Gut bacteria: feeding our friends within

Katrina Pace, Registered Dietitian

This article is courtesy of the Nutrition Foundation 


Microbiota – what, where and why?

Let’s start at the beginning with a few basics: ‘Microbiota’ is the new name for what we used to call “gut flora”. Although in layman's terms we often use the phrase “gut bacteria”, the term microbiota encompasses more than just bacteria. It includes bacteria, yeast, fungi and viruses: all found in our bodies. For ease in this article, we will just refer to bacteria as they make up the largest proportion of microbiota.

Another word you might hear is ‘microbiome’. This is the term given to the genetic material of the microbiota. And there are more of them than you! The largest concentration of gut bacteria is found in the large

bowel, however there are bacteria found all throughout the digestive system – from the mouth down.

The majority of bacteria that we find in our intestines are of the phylum Bacteriodetes and Firmicutes. Actinobacteria, proteobacteria and verrucomicrobia are found in lesser amounts. What seems to be critical is the types of bacteria found as well as the ratio of one to another. For example, although Bacteriodetes and Firmicutes are both good, if there are too many Firmicutes phylum in relation to Bacteriodetes then inflammatory markers in the body can be increased. Some Clostridia bacteria are good and some are definitely not (for example Clostridium difficile causes dreadful diarrhoea, and the same with E. coli).

Because environmental, dietary, psychological and pharmacological factors affect our gut bacteria it is becoming harder to know what a healthy or normal bacterial picture is in the Western world. We now know that people with certain diseases or conditions have similar features in growth patterns and diversity of gut bacteria. For example, research has shown that people with Irritable Bowel Syndrome (IBS) have different bacterial populations than healthy individuals. The diversity of bacteria is reduced and the balance of gut bacteria species is changed.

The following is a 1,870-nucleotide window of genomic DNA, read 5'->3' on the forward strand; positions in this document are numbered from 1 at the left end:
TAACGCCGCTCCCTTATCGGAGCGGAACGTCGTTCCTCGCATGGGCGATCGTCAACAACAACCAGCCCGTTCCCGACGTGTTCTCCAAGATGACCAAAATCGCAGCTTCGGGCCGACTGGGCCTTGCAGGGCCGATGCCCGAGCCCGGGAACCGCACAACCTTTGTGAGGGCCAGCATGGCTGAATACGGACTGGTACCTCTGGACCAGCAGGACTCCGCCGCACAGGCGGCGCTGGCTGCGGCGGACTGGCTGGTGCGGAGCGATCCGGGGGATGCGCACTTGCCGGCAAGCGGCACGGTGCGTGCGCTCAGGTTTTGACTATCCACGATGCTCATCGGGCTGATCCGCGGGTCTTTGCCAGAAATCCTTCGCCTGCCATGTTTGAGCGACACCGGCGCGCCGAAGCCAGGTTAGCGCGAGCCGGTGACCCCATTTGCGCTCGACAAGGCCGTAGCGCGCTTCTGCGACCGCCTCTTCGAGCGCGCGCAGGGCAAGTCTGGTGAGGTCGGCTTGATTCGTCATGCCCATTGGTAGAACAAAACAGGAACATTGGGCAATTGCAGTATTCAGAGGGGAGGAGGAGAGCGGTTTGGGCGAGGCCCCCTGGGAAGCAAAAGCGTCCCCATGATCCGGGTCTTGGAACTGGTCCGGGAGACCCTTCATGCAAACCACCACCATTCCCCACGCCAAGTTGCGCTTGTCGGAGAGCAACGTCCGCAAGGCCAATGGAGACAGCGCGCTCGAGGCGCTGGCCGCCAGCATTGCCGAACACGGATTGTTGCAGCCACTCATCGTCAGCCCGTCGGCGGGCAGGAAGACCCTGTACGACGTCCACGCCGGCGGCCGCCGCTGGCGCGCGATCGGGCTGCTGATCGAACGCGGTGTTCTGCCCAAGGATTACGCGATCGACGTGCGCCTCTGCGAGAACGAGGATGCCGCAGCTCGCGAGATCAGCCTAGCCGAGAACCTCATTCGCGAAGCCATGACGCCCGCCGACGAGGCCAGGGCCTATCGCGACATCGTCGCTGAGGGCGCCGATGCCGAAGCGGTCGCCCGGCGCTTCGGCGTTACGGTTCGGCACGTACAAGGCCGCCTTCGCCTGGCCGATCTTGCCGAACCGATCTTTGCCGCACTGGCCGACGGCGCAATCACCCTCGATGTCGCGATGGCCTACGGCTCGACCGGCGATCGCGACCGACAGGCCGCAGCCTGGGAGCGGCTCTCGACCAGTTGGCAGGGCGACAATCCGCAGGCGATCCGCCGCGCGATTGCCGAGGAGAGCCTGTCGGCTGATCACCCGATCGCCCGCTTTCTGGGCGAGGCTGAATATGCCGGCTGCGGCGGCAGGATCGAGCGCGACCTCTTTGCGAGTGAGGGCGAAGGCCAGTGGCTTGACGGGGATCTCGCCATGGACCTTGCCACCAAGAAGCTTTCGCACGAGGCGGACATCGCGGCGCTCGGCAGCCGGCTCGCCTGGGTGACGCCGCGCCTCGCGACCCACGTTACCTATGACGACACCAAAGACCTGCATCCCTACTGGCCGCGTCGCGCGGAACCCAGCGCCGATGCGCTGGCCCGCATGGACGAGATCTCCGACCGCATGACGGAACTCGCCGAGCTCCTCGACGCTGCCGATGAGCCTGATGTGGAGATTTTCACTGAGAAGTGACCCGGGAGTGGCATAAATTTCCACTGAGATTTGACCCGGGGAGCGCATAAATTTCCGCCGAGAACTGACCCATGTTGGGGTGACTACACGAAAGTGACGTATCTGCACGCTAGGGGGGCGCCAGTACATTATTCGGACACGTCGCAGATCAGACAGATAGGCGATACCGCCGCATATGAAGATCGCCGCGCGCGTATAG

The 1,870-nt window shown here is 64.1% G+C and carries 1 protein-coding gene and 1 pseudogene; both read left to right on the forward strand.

We see gut bacteria playing an unexpectedly important role in mental health conditions. The gut–brain axis is the biochemical signalling that takes place between the gastrointestinal tract and the central nervous system. Much of this communication takes place with the help of gut bacteria. Chronic stress in adults can also affect gut bacteria and favours the growth of bacteria that influence inflammation. Chronic stress also loosens the tight junctions between epithelial cells in the intestines (‘leaky gut’). A new treatment for some mental health disorders has been labelled “Psycho-biotics”. These are probiotic strains that enhance brain function and act as therapies for psychiatric disorders.


Gut bacteria have also been shown to play a part in the development of allergies, asthma and eczema, obesity, diabetes (both type 1 and type 2), skin conditions and liver disease.



With research showing how significantly gut bacteria can affect health we are starting to learn how to keep our gut bacteria happy and healthy. The aim is to have a microbiota that is diverse; is present in the right amount – not too much, not too little; has the correct ratio of Bacteriodetes to Firmicutes and a low number of pathobionts, which are normally-symbiotic bacteria that can be pathogenic in high numbers. Research has shown us that diet can have a huge impact on the health of our gut bacteria. Too much fat changes the ratio of bacteria to favour inflammatory conditions and a diet high in processed fat and sugar reduces bacterial diversity.